Wapato - bag of 10 tubers

wapato2.jpg
leaves.jpg
ridgefield_NWR_wapato_flower_08-11-07.jpg
01010017.jpg
aaa 083.jpg
wapato2.jpg
leaves.jpg
ridgefield_NWR_wapato_flower_08-11-07.jpg
01010017.jpg
aaa 083.jpg

Wapato - bag of 10 tubers

15.00

Sagittaria cuneata is an aquatic plant growing in swampy ground or standing water in ponds, lakes, stream edges, and ditches (Hickman 1993). Wapato have white or bluish tubers, which are edible. The leaves are sagittate, with 5-15 cm long erect or floating leaf blades; the lower lobes of the emergent leaf blades are less than the terminal lobe. The inflorescence is simple or branching, often with the lower flowers pistillate and the upper ones staminate. The flowers are white, with three white petals and 3 sepals. Stamens are numerous and bright yellow. The pistils are numerous, spirally arranged on the receptacle. The fruit is a greenish colored achene.

Water depth should be 0 to 6" and the soils should be wet. Sagittaria grows prolifically around ponds or wetlands in shallow water.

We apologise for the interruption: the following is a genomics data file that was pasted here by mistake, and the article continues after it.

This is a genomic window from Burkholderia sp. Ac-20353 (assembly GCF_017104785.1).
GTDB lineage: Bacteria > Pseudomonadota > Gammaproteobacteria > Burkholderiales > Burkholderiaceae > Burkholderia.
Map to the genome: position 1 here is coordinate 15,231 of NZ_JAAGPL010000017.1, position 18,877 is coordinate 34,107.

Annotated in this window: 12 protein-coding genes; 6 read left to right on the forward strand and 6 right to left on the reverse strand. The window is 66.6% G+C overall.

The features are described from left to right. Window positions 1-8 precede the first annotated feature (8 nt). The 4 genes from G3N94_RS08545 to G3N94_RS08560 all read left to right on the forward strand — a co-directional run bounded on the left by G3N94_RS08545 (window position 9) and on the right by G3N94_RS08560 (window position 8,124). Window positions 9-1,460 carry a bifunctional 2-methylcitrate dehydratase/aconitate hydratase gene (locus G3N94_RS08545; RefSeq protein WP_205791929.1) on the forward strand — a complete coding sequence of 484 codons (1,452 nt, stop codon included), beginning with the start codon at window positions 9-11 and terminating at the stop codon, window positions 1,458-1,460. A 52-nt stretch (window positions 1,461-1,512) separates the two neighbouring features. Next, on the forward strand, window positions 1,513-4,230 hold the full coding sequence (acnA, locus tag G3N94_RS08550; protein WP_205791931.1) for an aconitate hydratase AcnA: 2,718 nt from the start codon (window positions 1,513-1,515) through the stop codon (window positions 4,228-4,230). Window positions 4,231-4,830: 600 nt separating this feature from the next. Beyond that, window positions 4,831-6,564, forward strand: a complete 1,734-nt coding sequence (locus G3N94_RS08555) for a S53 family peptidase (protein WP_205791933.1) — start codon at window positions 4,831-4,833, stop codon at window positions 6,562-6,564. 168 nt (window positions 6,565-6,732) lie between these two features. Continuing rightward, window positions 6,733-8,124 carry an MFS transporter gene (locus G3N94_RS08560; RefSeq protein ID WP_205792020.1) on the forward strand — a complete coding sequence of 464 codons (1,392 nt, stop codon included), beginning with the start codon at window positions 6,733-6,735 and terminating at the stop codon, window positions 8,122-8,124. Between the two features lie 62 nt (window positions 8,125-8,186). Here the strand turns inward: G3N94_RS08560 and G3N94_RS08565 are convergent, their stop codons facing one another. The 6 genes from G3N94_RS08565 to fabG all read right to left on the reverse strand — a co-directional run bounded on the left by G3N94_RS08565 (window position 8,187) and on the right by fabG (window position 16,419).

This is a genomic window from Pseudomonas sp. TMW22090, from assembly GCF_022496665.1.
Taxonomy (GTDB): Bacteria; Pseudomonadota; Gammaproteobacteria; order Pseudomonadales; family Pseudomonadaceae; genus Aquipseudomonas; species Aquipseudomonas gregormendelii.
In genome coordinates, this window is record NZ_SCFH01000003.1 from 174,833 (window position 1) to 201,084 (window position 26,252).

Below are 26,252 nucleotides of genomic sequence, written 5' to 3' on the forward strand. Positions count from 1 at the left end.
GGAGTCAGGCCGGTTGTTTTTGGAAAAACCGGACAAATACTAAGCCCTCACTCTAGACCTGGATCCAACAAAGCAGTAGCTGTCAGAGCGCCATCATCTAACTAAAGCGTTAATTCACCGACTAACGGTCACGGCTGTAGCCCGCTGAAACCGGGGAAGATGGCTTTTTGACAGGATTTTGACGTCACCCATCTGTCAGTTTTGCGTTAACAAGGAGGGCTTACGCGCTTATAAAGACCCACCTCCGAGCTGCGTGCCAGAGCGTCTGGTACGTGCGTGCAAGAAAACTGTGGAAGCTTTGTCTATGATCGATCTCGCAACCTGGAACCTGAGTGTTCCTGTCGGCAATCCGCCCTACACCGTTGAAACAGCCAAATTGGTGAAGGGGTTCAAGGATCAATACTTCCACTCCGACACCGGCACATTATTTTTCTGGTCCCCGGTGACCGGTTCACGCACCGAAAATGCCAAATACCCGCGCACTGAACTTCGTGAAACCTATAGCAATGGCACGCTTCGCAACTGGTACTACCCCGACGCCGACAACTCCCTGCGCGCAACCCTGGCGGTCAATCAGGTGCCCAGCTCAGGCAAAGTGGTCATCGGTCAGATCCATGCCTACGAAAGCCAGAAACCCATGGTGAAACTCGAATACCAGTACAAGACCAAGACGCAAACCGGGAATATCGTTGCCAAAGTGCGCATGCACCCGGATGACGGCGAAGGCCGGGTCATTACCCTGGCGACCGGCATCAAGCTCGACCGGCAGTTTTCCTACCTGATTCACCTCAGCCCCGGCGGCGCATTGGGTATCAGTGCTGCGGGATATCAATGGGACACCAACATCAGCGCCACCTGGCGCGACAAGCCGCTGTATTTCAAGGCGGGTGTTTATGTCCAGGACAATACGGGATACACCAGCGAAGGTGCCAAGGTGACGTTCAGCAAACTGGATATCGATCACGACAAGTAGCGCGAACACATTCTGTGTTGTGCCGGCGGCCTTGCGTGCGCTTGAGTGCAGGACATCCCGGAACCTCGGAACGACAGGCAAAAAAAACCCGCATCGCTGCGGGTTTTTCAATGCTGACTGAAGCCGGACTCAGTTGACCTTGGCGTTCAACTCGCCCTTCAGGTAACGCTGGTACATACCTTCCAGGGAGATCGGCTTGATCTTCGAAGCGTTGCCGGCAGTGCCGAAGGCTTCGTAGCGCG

Sagittaria is an aquatic plant with tuberous roots that can be eaten like potatoes. The tubers of Sagittaria species were eaten by many different Indigenous groups in Canada, as well as many groups of Washington and Oregon (Kuhnlein and Turner 1991). The tubers were widely traded from harvesting centers to neighboring areas. On the Lower Columbia in Chinook Territory, Katzie families owned large patches of the wapato plants. Family groups camped beside their harvesting sites for a month or more.

Plant form: tubers

Planting Instructions and more information: USDA NRCS Plant Guide

Quantity:
Add Bundle to Cart